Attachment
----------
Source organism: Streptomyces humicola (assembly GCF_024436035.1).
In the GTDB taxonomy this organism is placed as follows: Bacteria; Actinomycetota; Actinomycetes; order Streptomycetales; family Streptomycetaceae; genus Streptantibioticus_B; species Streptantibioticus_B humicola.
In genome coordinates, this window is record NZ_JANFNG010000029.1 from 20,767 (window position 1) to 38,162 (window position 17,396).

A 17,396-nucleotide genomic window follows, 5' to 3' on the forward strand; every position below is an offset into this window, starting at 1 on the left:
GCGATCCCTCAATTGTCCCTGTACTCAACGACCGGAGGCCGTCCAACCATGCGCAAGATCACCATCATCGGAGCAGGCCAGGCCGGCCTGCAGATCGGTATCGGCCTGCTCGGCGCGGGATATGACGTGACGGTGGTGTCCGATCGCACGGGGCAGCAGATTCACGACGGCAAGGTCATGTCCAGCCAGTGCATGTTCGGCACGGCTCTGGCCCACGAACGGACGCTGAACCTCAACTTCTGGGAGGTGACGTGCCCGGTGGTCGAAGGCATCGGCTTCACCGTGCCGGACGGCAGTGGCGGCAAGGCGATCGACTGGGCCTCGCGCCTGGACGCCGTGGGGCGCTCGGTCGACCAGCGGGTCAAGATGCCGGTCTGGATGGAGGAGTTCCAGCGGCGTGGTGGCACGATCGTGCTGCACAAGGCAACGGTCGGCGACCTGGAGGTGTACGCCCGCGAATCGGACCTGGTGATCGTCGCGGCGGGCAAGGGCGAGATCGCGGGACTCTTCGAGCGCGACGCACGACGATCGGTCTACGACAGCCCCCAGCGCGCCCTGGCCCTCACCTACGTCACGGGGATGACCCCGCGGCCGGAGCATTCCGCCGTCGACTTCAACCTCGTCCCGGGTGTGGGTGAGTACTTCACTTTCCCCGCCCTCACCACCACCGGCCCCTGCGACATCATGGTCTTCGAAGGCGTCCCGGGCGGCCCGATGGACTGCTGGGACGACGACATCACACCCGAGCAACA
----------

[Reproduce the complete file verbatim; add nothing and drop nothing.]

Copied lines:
Source organism: Streptomyces humicola (assembly GCF_024436035.1).
In the GTDB taxonomy this organism is placed as follows: Bacteria; Actinomycetota; Actinomycetes; order Streptomycetales; family Streptomycetaceae; genus Streptantibioticus_B; species Streptantibioticus_B humicola.
In genome coordinates, this window is record NZ_JANFNG010000029.1 from 20,767 (window position 1) to 38,162 (window position 17,396).

A 17,396-nucleotide genomic window follows, 5' to 3' on the forward strand; every position below is an offset into this window, starting at 1 on the left:
GCGATCCCTCAATTGTCCCTGTACTCAACGACCGGAGGCCGTCCAACCATGCGCAAGATCACCATCATCGGAGCAGGCCAGGCCGGCCTGCAGATCGGTATCGGCCTGCTCGGCGCGGGATATGACGTGACGGTGGTGTCCGATCGCACGGGGCAGCAGATTCACGACGGCAAGGTCATGTCCAGCCAGTGCATGTTCGGCACGGCTCTGGCCCACGAACGGACGCTGAACCTCAACTTCTGGGAGGTGACGTGCCCGGTGGTCGAAGGCATCGGCTTCACCGTGCCGGACGGCAGTGGCGGCAAGGCGATCGACTGGGCCTCGCGCCTGGACGCCGTGGGGCGCTCGGTCGACCAGCGGGTCAAGATGCCGGTCTGGATGGAGGAGTTCCAGCGGCGTGGTGGCACGATCGTGCTGCACAAGGCAACGGTCGGCGACCTGGAGGTGTACGCCCGCGAATCGGACCTGGTGATCGTCGCGGCGGGCAAGGGCGAGATCGCGGGACTCTTCGAGCGCGACGCACGACGATCGGTCTACGACAGCCCCCAGCGCGCCCTGGCCCTCACCTACGTCACGGGGATGACCCCGCGGCCGGAGCATTCCGCCGTCGACTTCAACCTCGTCCCGGGTGTGGGTGAGTACTTCACTTTCCCCGCCCTCACCACCACCGGCCCCTGCGACATCATGGTCTTCGAAGGCGTCCCGGGCGGCCCGATGGACTGCTGGGACGACGACATCACACCCGAGCAACA